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Trends in Financing Mining and Oil and Gas Projects

Nabil Khodadad, International Mining and Oil & Gas Law, Development and Investment (2009)

This paper explores the impact of (i) the recent global financial crisis, (ii) the fall of commodity prices, (iii) the growing importance of sustainability and transparency, and (iv) the resurgence of resource nationalism on the availability, structure and terms and conditions of debt financing1 for oil and gas and mining projects.

I Global Financial Crisis

We are currently in the depths of a global financial and economic crisis. The World Bank projects global growth of-1.7% for 2009.2 The picture for the developed world is even more bleak: the OECD has recently projected growth of -4.3% for 2009.3 Most analysts believe that the world is unlikely to emerge from recession until 2010 at the earliest.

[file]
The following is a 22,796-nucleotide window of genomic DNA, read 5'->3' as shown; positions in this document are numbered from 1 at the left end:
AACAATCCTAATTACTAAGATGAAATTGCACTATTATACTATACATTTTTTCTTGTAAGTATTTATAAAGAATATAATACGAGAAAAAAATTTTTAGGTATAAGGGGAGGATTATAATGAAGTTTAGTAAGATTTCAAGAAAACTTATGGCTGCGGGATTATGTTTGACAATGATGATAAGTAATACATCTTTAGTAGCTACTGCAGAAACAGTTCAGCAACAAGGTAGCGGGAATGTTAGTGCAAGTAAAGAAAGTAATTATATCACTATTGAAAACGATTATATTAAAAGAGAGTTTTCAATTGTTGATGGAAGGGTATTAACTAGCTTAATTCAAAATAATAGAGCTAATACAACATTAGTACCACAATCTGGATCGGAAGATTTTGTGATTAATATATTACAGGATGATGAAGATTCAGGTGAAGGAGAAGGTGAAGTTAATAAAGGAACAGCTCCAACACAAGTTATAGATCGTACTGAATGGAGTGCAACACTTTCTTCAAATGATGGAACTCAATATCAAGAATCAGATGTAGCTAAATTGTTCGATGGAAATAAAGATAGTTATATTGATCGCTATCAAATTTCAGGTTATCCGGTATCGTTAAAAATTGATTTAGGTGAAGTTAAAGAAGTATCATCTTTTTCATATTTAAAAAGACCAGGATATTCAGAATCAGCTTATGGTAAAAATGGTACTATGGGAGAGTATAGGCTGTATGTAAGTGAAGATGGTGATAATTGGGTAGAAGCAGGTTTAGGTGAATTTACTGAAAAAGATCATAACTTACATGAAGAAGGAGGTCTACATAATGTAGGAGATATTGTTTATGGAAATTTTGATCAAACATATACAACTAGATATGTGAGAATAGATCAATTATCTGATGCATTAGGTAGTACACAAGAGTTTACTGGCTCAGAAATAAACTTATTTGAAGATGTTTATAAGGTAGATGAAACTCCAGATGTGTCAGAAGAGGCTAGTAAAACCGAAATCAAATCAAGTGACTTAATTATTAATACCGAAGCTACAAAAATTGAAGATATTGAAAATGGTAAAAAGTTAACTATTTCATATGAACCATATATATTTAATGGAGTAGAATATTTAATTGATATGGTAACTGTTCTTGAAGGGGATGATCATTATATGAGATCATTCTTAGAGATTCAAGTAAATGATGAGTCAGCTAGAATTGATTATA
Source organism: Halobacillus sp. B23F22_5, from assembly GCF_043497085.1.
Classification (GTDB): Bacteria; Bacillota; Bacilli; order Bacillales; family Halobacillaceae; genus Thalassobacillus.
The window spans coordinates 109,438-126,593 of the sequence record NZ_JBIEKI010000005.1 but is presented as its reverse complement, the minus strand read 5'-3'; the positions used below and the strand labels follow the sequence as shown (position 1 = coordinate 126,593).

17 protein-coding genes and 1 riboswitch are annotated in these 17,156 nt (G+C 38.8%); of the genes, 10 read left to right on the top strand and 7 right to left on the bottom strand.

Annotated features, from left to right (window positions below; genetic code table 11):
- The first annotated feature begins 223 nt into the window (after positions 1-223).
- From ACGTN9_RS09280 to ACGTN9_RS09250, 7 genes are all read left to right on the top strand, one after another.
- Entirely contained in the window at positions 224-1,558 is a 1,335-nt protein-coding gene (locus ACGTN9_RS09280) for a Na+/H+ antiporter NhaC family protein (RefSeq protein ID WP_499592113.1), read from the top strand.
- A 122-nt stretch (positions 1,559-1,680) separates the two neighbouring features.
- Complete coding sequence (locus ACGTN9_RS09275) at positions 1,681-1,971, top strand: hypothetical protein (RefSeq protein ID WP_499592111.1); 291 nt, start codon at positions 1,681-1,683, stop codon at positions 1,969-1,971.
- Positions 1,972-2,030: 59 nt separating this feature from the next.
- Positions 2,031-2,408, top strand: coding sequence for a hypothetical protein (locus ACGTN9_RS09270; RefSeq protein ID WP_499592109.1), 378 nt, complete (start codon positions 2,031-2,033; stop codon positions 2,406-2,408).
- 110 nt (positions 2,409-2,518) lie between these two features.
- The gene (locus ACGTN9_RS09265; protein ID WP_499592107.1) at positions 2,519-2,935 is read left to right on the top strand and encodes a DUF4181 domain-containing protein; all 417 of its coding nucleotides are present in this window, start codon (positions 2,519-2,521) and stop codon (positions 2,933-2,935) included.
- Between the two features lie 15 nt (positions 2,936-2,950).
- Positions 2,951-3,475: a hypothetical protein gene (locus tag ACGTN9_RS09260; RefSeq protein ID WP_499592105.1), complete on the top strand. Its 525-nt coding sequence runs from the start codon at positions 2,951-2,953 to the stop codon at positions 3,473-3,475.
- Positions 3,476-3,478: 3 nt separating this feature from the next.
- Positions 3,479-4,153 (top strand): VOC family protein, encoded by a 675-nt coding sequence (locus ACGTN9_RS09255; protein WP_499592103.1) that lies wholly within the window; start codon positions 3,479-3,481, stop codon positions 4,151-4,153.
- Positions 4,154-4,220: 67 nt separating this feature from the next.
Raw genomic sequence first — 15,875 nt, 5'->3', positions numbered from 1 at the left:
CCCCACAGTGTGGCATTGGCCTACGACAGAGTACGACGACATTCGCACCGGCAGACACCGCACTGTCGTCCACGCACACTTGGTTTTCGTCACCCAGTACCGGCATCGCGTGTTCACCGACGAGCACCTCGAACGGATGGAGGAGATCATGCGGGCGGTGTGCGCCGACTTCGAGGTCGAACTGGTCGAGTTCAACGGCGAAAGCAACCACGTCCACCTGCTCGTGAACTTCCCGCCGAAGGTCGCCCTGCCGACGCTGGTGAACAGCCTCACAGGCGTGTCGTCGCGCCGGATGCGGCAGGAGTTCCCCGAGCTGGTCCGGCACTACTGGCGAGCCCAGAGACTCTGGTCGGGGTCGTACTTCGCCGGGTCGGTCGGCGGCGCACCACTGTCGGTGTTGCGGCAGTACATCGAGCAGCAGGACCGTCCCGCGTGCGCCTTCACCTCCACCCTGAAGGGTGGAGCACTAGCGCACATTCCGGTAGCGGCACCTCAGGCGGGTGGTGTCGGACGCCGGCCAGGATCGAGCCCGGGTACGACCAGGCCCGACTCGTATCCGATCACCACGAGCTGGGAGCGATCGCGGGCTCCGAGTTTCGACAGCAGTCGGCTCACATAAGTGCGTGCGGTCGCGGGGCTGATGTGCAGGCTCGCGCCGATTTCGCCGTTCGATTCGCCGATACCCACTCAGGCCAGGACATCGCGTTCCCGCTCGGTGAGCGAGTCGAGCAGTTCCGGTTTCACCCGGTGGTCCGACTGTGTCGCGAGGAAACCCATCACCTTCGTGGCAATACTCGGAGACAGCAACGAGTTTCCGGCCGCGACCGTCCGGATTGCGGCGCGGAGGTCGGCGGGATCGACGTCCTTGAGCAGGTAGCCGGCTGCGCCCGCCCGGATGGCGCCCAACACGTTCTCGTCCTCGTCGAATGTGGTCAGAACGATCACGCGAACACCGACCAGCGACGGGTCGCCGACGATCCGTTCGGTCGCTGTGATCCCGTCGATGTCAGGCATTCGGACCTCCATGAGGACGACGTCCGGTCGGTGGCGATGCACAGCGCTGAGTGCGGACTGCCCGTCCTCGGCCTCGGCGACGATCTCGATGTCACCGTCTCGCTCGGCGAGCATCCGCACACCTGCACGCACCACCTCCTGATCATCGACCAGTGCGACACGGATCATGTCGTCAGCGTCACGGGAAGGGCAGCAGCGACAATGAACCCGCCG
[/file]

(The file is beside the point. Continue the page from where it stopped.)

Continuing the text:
The global financial crisis has besieged the world financial and economic system in four waves.4 The first wave started in the summer of 2007, with the growing [23-2] recognition that sub-prime mortgages were going into default at a higher than expected rate, and led to what became known as the “Credit Crunch”. Since many mortgages were repackaged and securitized, the lack of transparency made these assets “toxic” and hard to value or sell at any price. Although the volume of syndicated lending was somewhat down after mid-2007, it was still very active until September 2008.5 In the first half of 2008, many analysts were optimistic that the financial crisi